Tuesday, July 7, 2009

Robert MacNamara is Dead

The most depressing stroll in the United States is that short distance from the Lincoln Memorial to the Vietnam Memorial. We walk from a monument to the preservation of the Union and its founding principles, to a monument to 58,000 who died for abstract strategic policy objectives, so that someone else could look resolute, for the sake of someone's career, so that some comfortable patriot could feel a little jingoistic pride. They were 58,000 people who died for nothing, along with millions of Vietnamese, inhabitants of a country that few of these young Americans had ever heard of until they were in the middle of it. They were the hard luck disposable surplus young people who didn't have college deferments or powerful connections to keep them out of the draft. They and the Vietnamese they fought with and against were ground up in the mill of history driven by ideologues and ambitious men.

And what have we learned from this experience? Nothing. A whole new generation of disposable surplus young people is busy cleaning up our mess in Iraq and in Afghanistan, just as we expect them to clean up our mess at home, to mow our lawns, fix our cars, build our buildings, process our food, and save us all money by being content to accept what little pay we give them.

Robert McNamara played a large role in creating the Vietnam War. When he knew the war was a lost cause, he remained silent for the sake of his career. He will now have to answer for that.


Göran Koch-Swahne said...

It's so very sad.

toujoursdan said...

It's interesting how different U.S. coverage is from the foreign coverage of his death.

The BBC, ABC in Australia and CBC all had stories which acknowledged that McNamara did play a big role in escalating the war.

But then they focused on how his opposition to the war grew and how LBJ then "fired" him by moving him over to the World Bank. His decade there was marked by a a revamping of the World Bank's priorities which he then centred around poverty reduction and disease control (malaria, river blindness).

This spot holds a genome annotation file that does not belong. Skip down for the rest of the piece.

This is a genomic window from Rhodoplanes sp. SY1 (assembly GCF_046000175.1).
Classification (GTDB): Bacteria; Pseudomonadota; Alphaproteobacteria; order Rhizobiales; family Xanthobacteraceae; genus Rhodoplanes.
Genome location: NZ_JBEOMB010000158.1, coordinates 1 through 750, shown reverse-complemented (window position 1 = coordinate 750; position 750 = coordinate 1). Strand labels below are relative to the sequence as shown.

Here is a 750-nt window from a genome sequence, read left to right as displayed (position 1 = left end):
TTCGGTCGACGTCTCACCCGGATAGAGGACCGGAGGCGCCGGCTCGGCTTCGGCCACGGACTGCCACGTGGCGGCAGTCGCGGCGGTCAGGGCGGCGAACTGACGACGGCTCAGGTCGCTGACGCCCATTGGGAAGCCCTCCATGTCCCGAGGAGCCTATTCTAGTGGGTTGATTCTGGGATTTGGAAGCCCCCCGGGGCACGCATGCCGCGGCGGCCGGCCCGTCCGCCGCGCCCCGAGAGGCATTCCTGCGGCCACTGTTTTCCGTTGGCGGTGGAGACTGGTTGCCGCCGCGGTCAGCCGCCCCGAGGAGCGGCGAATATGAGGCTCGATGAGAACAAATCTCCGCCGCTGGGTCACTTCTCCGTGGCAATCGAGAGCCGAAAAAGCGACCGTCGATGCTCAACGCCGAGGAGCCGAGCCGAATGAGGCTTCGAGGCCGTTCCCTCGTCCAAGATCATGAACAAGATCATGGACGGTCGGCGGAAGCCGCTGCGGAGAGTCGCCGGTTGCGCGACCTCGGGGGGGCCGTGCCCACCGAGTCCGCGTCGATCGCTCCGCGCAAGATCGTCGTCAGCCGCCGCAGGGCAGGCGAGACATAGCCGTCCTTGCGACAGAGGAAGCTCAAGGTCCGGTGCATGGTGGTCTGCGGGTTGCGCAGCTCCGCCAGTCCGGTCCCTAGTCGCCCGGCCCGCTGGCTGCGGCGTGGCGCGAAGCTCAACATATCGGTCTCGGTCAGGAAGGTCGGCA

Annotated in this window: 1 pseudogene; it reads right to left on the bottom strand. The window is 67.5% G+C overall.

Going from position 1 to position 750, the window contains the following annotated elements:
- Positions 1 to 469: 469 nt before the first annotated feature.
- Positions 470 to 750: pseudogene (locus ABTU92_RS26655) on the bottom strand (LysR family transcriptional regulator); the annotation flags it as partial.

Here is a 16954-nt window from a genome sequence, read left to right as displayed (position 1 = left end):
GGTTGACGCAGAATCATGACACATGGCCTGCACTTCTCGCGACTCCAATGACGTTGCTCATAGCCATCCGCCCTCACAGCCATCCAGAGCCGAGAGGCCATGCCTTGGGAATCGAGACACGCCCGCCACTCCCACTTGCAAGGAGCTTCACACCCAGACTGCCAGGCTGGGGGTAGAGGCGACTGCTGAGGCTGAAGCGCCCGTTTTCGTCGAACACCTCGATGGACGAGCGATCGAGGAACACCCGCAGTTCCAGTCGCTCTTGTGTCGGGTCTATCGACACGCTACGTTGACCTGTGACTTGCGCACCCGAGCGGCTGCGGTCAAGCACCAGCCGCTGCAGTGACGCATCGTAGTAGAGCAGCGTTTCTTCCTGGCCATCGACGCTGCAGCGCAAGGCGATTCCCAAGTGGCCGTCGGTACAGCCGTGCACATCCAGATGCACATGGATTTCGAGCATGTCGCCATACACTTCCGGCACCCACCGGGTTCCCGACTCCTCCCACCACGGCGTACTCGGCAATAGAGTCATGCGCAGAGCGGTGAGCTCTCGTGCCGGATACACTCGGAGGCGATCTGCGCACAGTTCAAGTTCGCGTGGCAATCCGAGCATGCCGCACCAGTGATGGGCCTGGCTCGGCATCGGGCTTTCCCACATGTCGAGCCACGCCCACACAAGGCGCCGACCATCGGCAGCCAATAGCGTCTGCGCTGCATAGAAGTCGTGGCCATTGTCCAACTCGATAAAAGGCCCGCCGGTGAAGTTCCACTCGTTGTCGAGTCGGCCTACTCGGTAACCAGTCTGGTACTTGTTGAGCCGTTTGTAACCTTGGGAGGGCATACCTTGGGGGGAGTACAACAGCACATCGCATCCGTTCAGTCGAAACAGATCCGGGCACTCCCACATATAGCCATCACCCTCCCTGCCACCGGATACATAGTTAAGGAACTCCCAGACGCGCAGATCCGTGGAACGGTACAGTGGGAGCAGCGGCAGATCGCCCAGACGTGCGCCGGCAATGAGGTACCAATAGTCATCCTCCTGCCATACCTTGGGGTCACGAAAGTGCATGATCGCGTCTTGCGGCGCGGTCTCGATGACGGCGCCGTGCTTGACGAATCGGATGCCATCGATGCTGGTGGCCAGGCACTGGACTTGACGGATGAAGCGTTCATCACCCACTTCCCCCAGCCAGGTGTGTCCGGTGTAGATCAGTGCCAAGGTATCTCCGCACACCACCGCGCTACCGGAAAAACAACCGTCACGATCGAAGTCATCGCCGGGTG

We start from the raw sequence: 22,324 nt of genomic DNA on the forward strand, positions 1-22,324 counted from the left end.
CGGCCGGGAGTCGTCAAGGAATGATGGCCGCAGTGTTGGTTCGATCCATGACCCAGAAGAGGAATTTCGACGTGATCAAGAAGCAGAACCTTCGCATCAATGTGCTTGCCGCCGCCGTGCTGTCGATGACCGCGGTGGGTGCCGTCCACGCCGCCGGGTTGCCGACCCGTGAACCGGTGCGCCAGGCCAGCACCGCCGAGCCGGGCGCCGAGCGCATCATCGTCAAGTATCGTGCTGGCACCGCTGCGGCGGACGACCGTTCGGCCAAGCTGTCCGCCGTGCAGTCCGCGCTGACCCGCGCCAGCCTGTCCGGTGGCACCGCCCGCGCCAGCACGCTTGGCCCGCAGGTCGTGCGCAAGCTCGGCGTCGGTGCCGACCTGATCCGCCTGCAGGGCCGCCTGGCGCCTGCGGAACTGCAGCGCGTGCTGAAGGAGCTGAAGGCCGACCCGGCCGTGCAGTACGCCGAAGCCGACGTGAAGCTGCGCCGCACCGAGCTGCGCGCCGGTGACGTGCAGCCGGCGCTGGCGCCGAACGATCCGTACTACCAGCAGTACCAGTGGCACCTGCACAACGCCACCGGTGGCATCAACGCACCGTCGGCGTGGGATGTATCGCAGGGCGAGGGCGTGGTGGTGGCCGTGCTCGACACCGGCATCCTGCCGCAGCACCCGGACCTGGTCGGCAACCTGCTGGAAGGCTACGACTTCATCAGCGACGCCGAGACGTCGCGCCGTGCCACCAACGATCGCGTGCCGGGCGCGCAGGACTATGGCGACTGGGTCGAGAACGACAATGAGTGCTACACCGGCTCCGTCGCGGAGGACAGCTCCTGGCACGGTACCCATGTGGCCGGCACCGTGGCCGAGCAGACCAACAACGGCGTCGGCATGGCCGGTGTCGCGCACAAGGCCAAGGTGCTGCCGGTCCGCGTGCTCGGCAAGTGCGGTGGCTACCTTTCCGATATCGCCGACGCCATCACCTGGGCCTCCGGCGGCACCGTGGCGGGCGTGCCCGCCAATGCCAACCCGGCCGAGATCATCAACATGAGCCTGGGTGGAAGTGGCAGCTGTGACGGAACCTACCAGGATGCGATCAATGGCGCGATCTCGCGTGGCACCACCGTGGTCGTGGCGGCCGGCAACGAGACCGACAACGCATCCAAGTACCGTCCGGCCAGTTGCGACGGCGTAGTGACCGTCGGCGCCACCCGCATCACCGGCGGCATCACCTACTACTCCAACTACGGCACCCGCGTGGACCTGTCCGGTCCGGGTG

In the 1980s, he also played a big part in urging NATO to drop the "nuclear first" option and attempted to get both sides to give up the use of nuclear weapons in Europe.

Finally he vocally opposed the 2003 invasion of Iraq and met with GWB to discuss his feelings about the Iraq war.

It's interesting that American coverage seems to revolve around the Vietnam War years and international coverage is centred on his actions on the international stage after Vietnam. He is a very complex character. He seemed to have spent his later life repenting for his role in Vietnam but sadly the U.S. continued to be elect officials who never learned from the 1960s.

Counterlight said...

I think we Yanks fixate on this aspect of McNamara's life because we are still fighting the Vietnam War 35 years after it ended. The abiding anger and humiliation over its outcome is what fueled so much right-wing politics in this country, together with white resentment over the Civil Rights movement. It is the American version of the old German right-wing canard that the civilian Weimar government stabbed the troops in the back and robbed Germany of victory in 1918. The WWI canard was truly a canard. The similar 1975 canard about an American victory in Vietnam spoiled by civilian conflict and by back-stabbing politicians is also very much a canard. But both were powerful canards that absolved people of having to face the fact that both wars were wasteful, pointless, and ended in defeat.
The Vietnam War is passing into history. The Vietnam generation and the Civil Rights generation are both elderly. Most people in the USA now have no living memory of either. The current generations don't have much of a stake anymore in those old fights.
Obama is our first truly post-Vietnam President, too young to have even thought about serving in it, and probably too young to have much memory of it.

What kind of transformation this will have on our politics remains to be seen.